# Getting Started¶

This section will guide you through using the dtcwt library. Once installed, you are most likely to use one of these functions:

See API Reference for full details on how to call these functions. We shall present some simple usage below.

## Installation¶

The easiest way to install dtcwt is via easy_install or pip:

$pip install dtcwt  If you want to check out the latest in-development version, look at the project’s GitHub page. Once checked out, installation is based on setuptools and follows the usual conventions for a Python project: $ python setup.py install


(Although the develop command may be more useful if you intend to perform any significant modification to the library.) A test suite is provided so that you may verify the code works on your system:

$python setup.py nosetests  This will also write test-coverage information to the cover/ directory. ### Building the documentation¶ There is a pre-built version of this documentation available online and you can build your own copy via the Sphinx documentation system: $ python setup.py build_sphinx


Compiled documentation may be found in build/docs/html/.

## 1D transform¶

This example generates two 1D random walks and demonstrates reconstructing them using the forward and inverse 1D transforms. Note that dtcwt.dtwavexfm() and dtcwt.dtwaveifm() will transform columns of an input array independently:

import numpy as np
from matplotlib.pyplot import *

# Generate a 300x2 array of a random walk
vecs = np.cumsum(np.random.rand(300,2) - 0.5, 0)

# Show input
figure(1)
plot(vecs)
title('Input')

import dtcwt

# 1D transform
Yl, Yh = dtcwt.dtwavexfm(vecs)

# Inverse
vecs_recon = dtcwt.dtwaveifm(Yl, Yh)

# Show output
figure(2)
plot(vecs_recon)
title('Output')

# Show error
figure(3)
plot(vecs_recon - vecs)
title('Reconstruction error')

print('Maximum reconstruction error: {0}'.format(np.max(np.abs(vecs - vecs_recon))))

show()


## 2D transform¶

Using the pylab environment (part of matplotlib) we can perform a simple example where we transform the standard ‘Lena’ image and show the level 2 wavelet coefficients:

# Load the Lena image from the Internet into a StringIO object
from StringIO import StringIO
from urllib2 import urlopen
LENA_URL = 'http://www.ece.rice.edu/~wakin/images/lena512.pgm'

# Parse the lena file and rescale to be in the range (0,1]

from matplotlib.pyplot import *
import numpy as np

# Show lena on the left
figure(1)
imshow(lena, cmap=cm.gray, clim=(0,1))

import dtcwt

# Compute two levels of dtcwt with the defaul wavelet family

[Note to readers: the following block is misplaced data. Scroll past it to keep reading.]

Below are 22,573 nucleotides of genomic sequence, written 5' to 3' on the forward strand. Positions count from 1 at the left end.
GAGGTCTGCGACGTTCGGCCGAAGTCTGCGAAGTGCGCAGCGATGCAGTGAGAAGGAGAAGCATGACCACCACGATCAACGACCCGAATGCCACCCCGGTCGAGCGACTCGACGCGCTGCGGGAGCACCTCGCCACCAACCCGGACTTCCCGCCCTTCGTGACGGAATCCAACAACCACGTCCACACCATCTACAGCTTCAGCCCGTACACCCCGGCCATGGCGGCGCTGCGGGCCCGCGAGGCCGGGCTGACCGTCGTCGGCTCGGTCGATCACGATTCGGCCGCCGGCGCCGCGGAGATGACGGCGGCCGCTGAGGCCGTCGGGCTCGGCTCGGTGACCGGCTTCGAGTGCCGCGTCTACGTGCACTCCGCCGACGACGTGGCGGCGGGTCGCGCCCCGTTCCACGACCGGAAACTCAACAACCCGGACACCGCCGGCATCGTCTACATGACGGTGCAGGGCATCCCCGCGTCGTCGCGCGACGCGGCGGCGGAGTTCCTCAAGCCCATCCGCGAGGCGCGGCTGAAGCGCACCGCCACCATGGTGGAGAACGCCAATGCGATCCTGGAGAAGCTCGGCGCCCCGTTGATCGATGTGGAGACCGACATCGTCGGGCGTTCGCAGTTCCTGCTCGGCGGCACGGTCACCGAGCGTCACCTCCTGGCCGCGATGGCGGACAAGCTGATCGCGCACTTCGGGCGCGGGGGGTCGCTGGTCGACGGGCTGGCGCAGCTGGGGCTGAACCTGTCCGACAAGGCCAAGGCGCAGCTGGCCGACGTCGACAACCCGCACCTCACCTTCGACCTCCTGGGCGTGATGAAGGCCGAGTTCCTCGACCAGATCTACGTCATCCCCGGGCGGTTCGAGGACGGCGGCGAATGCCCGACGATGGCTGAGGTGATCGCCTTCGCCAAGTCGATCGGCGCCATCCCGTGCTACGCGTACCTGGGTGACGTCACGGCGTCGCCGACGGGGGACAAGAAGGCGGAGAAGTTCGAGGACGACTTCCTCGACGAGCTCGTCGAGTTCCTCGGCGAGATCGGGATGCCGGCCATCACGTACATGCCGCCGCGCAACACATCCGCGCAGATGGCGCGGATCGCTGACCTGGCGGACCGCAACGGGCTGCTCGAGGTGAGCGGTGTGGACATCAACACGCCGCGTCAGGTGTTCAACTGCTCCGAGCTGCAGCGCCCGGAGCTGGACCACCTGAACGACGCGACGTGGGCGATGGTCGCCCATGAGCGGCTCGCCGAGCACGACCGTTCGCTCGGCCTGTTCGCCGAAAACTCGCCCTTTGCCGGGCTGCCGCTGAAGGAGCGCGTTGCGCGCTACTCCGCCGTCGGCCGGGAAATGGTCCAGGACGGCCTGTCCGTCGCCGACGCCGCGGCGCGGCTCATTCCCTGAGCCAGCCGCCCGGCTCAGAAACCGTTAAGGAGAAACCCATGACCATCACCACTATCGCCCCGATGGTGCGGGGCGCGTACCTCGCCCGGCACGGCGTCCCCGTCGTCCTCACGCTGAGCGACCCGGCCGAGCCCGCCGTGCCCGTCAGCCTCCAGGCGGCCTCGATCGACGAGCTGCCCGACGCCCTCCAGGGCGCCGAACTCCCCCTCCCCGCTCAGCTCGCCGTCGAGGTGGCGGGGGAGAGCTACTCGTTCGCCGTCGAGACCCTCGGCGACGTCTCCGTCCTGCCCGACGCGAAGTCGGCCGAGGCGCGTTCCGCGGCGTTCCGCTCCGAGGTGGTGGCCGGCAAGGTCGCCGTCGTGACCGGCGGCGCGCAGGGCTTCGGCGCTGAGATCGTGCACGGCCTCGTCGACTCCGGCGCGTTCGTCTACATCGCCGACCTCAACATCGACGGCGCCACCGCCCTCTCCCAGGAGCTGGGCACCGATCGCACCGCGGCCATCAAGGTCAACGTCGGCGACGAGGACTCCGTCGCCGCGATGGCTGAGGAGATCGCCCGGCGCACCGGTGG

Yh, Yl = dtcwt.dtwavexfm2(lena, 2)

# Show the absolute images for each direction in level 2.
# Note that the 2nd level has index 1 since the 1st has index 0.
figure(2)
for slice_idx in xrange(Yl[1].shape[2]):
subplot(2, 3, slice_idx)
imshow(np.abs(Yl[1][:,:,slice_idx]), cmap=cm.spectral, clim=(0, 1))

# Show the phase images for each direction in level 2.
figure(3)
for slice_idx in xrange(Yl[1].shape[2]):
subplot(2, 3, slice_idx)
imshow(np.angle(Yl[1][:,:,slice_idx]), cmap=cm.hsv, clim=(-np.pi, np.pi))

show()


If the library is correctly installed and you also have matplotlib installed, you should see these three figures:

## 3D transform¶

In the examples below I assume you’ve imported pyplot and numpy and, of course, the dtcwt library itself:

import numpy as np
from matplotlib.pyplot import *
from dtcwt import *


We can demonstrate the 3D transform by generating a 64x64x64 array which contains the image of a sphere:

GRID_SIZE = 64
SPHERE_RAD = int(0.45 * GRID_SIZE) + 0.5

grid = np.arange(-(GRID_SIZE>>1), GRID_SIZE>>1)
X, Y, Z = np.meshgrid(grid, grid, grid)
r = np.sqrt(X*X + Y*Y + Z*Z)

sphere = 0.5 + 0.5 * np.clip(SPHERE_RAD-r, -1, 1)


If we look at the central slice of this image, it looks like a circle:

imshow(sphere[:,:,GRID_SIZE>>1], interpolation='none', cmap=cm.gray)


Performing the 3 level DT-CWT with the defaul wavelet selection is easy:

Yl, Yh = dtwavexfm3(sphere, 3)


The function returns the lowest level low pass image and a tuple of complex subband coefficients:

>>> print(Yl.shape)
(16, 16, 16)
>>> for subbands in Yh:
...     print(subbands.shape)
(32, 32, 32, 28)
(16, 16, 16, 28)
(8, 8, 8, 28)


Performing the inverse transform should result in perfect reconstruction:

>>> Z = dtwaveifm3(Yl, Yh)
>>> print(np.abs(Z - ellipsoid).max()) # Should be < 1e-12
8.881784197e-15


If you plot the locations of the large complex coefficients, you can see the directional sensitivity of the transform:

from mpl_toolkits.mplot3d import Axes3D

figure(figsize=(16,16))
nplts = Yh[-1].shape[3]
nrows = np.ceil(np.sqrt(nplts))
ncols = np.ceil(nplts / nrows)
W = np.max(Yh[-1].shape[:3])
for idx in xrange(Yh[-1].shape[3]):
C = np.abs(Yh[-1][:,:,:,idx])
ax = gcf().add_subplot(nrows, ncols, idx+1, projection='3d')
ax.set_aspect('equal')
good = C > 0.2*C.max()
x,y,z = np.nonzero(good)
ax.scatter(x, y, z, c=C[good].ravel())
ax.auto_scale_xyz((0,W), (0,W), (0,W))

tight_layout()


For a further directional sensitivity example, see Showing 3D Directional Sensitivity.